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March 20, 2015

Nintendo: Now You're Playing With Smartphones?

Those who follow the video game market know that, for the last couple years, Nintendo has been little more than a footnote in the console wars. Sales of the Wii U and its accompanying games often pale against the numbers coming out of Sony and Microsoft, with some exceptions. But there are new indications that Nintendo has plans to take on a whole new market: smartphones. Nintendo's CEO, Satoru Iwata, offered up some comment on just what the plan was, and how soon, mobile devices everywhere may have Nintendo connections.

For Nintendo buffs, the news was welcome: some of Nintendo's biggest names—powerhouses in gaming since the eighties—like Donkey Kong, Zelda, and of course Mario would be arriving on smart devices. Iwata revealed that Nintendo regarded the biggest problem with digital releasing as the loss of value in content that tends to happen, and so Nintendo spent a long time considering how to make the best use of such devices. Nintendo subsequently brought out an official announcement after having, as Iwata put it “finally found solutions to the problems we identified.”

Those hoping that Nintendo would finally open up the vault and make it a little easier to play the classics would be immediately sucker-punched; Iwata detailed that there were no plans to “merely port games developed for our dedicated game systems to smart devices just as they are...” but rather, there would be whole new games developed, and its efforts would be backed up by DeNA, a Japanese provider of mobile portal and e-commerce websites that reportedly spent quite a bit of time courting Nintendo in a bid to work together on a similar front.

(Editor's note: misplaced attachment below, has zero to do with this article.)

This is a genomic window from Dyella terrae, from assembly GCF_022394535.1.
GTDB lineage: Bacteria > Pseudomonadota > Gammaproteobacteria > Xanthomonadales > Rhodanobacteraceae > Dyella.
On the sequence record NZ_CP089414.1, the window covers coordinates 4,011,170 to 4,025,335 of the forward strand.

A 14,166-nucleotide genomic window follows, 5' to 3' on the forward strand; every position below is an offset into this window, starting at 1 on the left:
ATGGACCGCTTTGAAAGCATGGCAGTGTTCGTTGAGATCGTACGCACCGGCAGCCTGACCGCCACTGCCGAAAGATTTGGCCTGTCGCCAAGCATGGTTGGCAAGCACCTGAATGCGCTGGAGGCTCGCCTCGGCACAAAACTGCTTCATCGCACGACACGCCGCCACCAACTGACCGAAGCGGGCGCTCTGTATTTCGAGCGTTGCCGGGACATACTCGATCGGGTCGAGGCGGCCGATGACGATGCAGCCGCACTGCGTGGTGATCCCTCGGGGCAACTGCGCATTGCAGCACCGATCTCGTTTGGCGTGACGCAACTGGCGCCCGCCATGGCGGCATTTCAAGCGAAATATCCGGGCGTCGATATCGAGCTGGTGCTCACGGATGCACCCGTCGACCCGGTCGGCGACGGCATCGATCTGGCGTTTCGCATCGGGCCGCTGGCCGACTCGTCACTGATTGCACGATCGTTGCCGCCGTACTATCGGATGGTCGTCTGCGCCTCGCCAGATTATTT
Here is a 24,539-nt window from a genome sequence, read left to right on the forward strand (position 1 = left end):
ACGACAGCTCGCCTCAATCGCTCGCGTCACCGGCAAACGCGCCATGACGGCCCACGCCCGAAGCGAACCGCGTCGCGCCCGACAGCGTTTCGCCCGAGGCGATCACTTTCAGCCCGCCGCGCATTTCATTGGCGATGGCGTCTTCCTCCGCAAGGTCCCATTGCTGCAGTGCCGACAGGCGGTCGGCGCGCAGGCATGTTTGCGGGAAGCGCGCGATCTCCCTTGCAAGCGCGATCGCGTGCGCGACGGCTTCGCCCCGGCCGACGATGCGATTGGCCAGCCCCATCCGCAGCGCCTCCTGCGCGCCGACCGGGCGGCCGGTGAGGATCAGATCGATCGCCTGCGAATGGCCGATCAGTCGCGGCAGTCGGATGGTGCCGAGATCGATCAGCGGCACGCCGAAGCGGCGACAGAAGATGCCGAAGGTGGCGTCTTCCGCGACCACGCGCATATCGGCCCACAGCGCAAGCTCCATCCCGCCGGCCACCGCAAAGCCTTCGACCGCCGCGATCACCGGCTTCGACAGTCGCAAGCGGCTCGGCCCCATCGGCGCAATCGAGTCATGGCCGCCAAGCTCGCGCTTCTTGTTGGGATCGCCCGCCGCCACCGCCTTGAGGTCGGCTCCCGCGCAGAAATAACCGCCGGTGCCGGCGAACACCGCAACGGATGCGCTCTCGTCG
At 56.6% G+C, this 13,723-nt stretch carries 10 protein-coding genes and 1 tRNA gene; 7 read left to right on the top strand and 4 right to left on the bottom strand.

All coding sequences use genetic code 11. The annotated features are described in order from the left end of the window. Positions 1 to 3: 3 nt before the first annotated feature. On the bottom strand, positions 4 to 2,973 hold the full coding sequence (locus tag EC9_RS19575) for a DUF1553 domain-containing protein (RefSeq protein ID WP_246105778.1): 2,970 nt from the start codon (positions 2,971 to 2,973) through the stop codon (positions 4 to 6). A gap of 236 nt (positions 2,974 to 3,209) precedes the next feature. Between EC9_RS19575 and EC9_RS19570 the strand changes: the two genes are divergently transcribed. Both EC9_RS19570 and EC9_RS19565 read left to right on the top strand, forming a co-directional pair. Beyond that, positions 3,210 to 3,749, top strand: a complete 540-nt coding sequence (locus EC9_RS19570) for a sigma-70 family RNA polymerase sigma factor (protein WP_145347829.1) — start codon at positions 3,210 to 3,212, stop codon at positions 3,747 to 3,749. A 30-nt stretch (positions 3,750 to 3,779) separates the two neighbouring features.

The actual form of the system would involve a likely mix of formats, with some games being released under the “free-to-start” model with microtransactions available later, while others would go for the “premium” strategy where everything was released up front. DeNA would also be joining in on developing a new membership service for multiple devices, including Nintendo's stand-alone game systems, so there would likely be quite a bit of change to follow in the near term.

The unanswered question—one that likely won't be answered for a while; some reports suggest that the first such game under this new plan might be ready sometime this year—is just what form these new games and the like will ultimately take, and just what Nintendo will do about its older titles that still have some clear interest from players. It's fairly well known that Nintendo's older titles are routine piracy targets, and ROM versions of classic games are floating around like no tomorrow, as well as some unusual online versions. But Nintendo appears more interested in putting its IP to work on future development rather than rehashing the past, which may ultimately serve as a better method for Nintendo to succeed.

The console market has wildly changed since Nintendo was king thereof; Sony and Microsoft have each made excellent plays for the “core gamer” market, and Nintendo's systems haven't proven quite so persuasive. Still, there's quite a bit of room in the market for the unusual, and Nintendo's plan to more aggressively pursue mobile gaming might well prove to pay off. Only time will tell just how well such a strategy works, but it's not time to call “game over” on Nintendo yet.

Edited by Dominick Sorrentino

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